If You Only Do The Densho Version of Bujinkan Kata, You're Doing it Wrong

Bujinkan Honbu Dojo and Summer Grasses, photo by Michael Glenn
In a recent class in my dojo we were studying the Bujinkan kata, 彈指 danshi. It is important to note that the waza is not in the densho. The densho cannot capture the fullness of the technique. The waza is transmitted from teacher to student as densho PLUS kuden. If you just do the densho version, you are doing it wrong.

This was evident when I had a student read from the densho and show the technique. Then I showed the actual waza as I learned it from my teachers. There are many subtleties not contained in the densho that make the technique real and functional. Some of these are burned in my own memory from experiencing them in person, some I recover from my personal training notes.

For example, when striking with the boshi ken, there is a particular way to trace the anatomy to the target. This comes from Hatsumi Sensei who shared 切紙  急所説明 48穴当込みの場所 , 口伝。This art of paper cutting (kiri kami) is used to show the kyusho locations of 48 openings for striking, and it is a kuden (verbal transmission).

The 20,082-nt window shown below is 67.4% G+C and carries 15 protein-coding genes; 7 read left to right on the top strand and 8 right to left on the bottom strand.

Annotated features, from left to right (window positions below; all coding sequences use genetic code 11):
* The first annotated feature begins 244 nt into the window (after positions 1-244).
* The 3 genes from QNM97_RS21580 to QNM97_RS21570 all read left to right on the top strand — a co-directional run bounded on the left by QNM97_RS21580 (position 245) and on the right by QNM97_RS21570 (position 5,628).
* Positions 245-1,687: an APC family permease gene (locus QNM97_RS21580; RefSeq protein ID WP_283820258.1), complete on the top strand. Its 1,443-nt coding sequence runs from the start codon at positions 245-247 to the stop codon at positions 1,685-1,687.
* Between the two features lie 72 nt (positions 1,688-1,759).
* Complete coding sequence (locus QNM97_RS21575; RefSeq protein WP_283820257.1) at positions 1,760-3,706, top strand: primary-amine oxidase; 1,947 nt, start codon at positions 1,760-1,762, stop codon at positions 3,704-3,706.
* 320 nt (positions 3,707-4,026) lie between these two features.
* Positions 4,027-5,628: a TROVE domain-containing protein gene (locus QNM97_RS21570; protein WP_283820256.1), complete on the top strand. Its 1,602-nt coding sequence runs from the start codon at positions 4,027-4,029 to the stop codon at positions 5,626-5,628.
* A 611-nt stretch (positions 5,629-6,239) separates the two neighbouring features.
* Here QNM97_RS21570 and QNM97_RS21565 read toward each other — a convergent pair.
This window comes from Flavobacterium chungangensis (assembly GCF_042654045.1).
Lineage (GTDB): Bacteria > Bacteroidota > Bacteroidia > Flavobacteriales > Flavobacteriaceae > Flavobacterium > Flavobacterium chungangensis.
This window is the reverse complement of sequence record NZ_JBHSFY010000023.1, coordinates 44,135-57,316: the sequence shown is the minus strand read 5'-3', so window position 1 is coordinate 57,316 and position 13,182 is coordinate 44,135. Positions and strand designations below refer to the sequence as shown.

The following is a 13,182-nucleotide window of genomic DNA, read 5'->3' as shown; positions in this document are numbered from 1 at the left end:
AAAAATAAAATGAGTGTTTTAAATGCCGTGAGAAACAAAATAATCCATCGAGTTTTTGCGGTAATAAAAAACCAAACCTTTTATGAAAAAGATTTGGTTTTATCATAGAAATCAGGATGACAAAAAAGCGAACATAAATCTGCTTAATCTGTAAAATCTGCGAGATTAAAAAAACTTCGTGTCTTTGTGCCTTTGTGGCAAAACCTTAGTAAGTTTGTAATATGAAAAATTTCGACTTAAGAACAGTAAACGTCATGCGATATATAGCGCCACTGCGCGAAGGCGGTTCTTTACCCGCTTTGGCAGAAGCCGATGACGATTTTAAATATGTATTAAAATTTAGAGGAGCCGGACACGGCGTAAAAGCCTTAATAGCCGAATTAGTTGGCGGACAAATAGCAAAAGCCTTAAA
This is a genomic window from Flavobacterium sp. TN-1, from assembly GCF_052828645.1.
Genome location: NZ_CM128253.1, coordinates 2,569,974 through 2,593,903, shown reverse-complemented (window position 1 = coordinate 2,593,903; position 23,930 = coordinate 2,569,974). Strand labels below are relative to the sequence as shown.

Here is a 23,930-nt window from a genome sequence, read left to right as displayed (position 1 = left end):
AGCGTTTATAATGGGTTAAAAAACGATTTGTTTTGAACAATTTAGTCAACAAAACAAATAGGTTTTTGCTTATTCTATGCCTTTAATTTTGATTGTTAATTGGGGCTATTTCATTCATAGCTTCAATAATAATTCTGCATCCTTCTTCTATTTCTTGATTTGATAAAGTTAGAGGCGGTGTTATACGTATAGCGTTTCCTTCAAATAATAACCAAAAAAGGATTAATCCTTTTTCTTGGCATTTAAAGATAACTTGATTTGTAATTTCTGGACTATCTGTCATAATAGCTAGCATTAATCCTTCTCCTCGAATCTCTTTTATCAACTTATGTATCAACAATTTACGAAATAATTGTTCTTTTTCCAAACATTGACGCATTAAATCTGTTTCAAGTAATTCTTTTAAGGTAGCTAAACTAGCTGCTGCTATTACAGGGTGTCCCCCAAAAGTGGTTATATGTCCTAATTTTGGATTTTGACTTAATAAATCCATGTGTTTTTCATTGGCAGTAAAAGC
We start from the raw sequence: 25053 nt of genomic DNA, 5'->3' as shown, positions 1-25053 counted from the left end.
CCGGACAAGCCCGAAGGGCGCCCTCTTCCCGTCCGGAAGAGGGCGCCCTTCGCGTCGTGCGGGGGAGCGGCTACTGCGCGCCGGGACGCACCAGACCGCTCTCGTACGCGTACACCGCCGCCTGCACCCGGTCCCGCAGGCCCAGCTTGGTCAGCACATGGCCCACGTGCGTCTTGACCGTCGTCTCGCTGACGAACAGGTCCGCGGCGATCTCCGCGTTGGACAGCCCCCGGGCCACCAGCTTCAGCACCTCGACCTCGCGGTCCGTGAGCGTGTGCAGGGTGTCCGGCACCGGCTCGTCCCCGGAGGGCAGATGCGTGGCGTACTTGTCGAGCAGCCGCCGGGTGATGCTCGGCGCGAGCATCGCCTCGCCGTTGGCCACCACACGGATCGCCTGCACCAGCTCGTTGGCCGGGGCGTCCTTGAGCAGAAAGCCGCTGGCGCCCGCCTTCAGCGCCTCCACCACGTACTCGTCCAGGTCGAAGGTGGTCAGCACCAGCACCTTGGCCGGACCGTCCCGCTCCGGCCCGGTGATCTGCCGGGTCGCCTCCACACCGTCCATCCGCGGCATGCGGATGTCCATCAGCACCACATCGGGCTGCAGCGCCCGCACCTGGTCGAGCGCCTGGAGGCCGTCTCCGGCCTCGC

Another example comes from Soke’s use of 親殺 oya goroshi. I rarely see him do this kata without emphasizing this aspect.  It has an out-sized effect on the outcome of this kata. But it is not in the densho.

To finish, I shared some of the feeling from my two Japan trips so far this year. We move beyond the waza to defeat the opponent using 繋がり tsunagari alone. The ability to do this supersedes all form. And it is one basis for the theme this year.

繋がり tsunagari means connection, link, or relationship. And maybe the most important connection in the Bujinkan is to the lineage of the art in Japan. Strive for the most direct connection possible. Go study there yourself, or study with a teacher who does. In my opinion, I think you should do both of those things.


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